Brazil Could Elect Its First Black President

Here's a look at Brazilian Presidential candidate Marina Silva's rise to power and why she's remained relatively unknown internationally.

Brazil Could Elect Its First Black President
Getty Images / Mario Tama

Sunday's presidential elections in Brazil will prove to be historic, with the country's first black presidential candidate on the ballot.

Marina Silva entered the presidential race just two months ago after the death of her original running mate, Eduardo Campos. (Video via TVGuara23)

Although her candidacy emerged suddenly, her rise to power is remarkable. She was born into poverty in the Amazon and was illiterate until she was 16. (Video via YouTube)

And if she's elected, Silva would be the world's first Green party president. In 1984, Silva helped found her region's first workers union to protest deforestation of the Amazon.

In 2007, the United Nations Environment Programme named her one of its "Champions of the Earth." 

So with her long list of accomplishments and incredible backstory, why haven't we heard more about her?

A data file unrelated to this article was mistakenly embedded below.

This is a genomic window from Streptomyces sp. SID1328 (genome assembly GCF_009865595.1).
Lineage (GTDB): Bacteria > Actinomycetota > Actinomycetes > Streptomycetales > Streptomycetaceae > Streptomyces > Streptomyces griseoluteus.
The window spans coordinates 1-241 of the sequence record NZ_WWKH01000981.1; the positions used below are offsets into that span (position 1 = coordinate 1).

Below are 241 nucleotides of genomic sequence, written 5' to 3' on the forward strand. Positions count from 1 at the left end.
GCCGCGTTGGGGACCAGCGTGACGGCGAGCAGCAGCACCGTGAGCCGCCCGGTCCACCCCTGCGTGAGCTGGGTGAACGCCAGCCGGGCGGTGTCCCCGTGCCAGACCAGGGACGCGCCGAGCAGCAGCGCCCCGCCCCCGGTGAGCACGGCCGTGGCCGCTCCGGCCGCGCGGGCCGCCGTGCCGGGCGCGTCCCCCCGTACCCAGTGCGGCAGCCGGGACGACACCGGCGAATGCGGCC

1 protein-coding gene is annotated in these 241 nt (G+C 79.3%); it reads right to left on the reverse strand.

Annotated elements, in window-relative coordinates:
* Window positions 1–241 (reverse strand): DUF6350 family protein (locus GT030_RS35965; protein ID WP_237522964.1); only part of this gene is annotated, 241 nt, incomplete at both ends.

For one, her race doesn't seem to be as noteworthy among Brazilians. A press manager for Silva's party told The Christian Science Monitor, "We have the aura of living in harmony, despite there being so much prejudice. It’s part of our education as Brazilians."

But Silva's campaign hasn't been free of controversy.

Silva revoked her earlier support of same-sex marriage, a move that lead to the resignation of her campaign's gay issues coordinator. Silva called the move a "correction of an earlier mistake."

Although earlier polls said Silva could take the election from incumbent President Dilma Rousseff, The Wall Street Journal reports Rousseff is expected to take 37.3 percent in the first round of elections compared to Silva's 22.5 percent. Rousseff is also expected to win the election if a runoff election occurs.

This video includes images from Getty Images.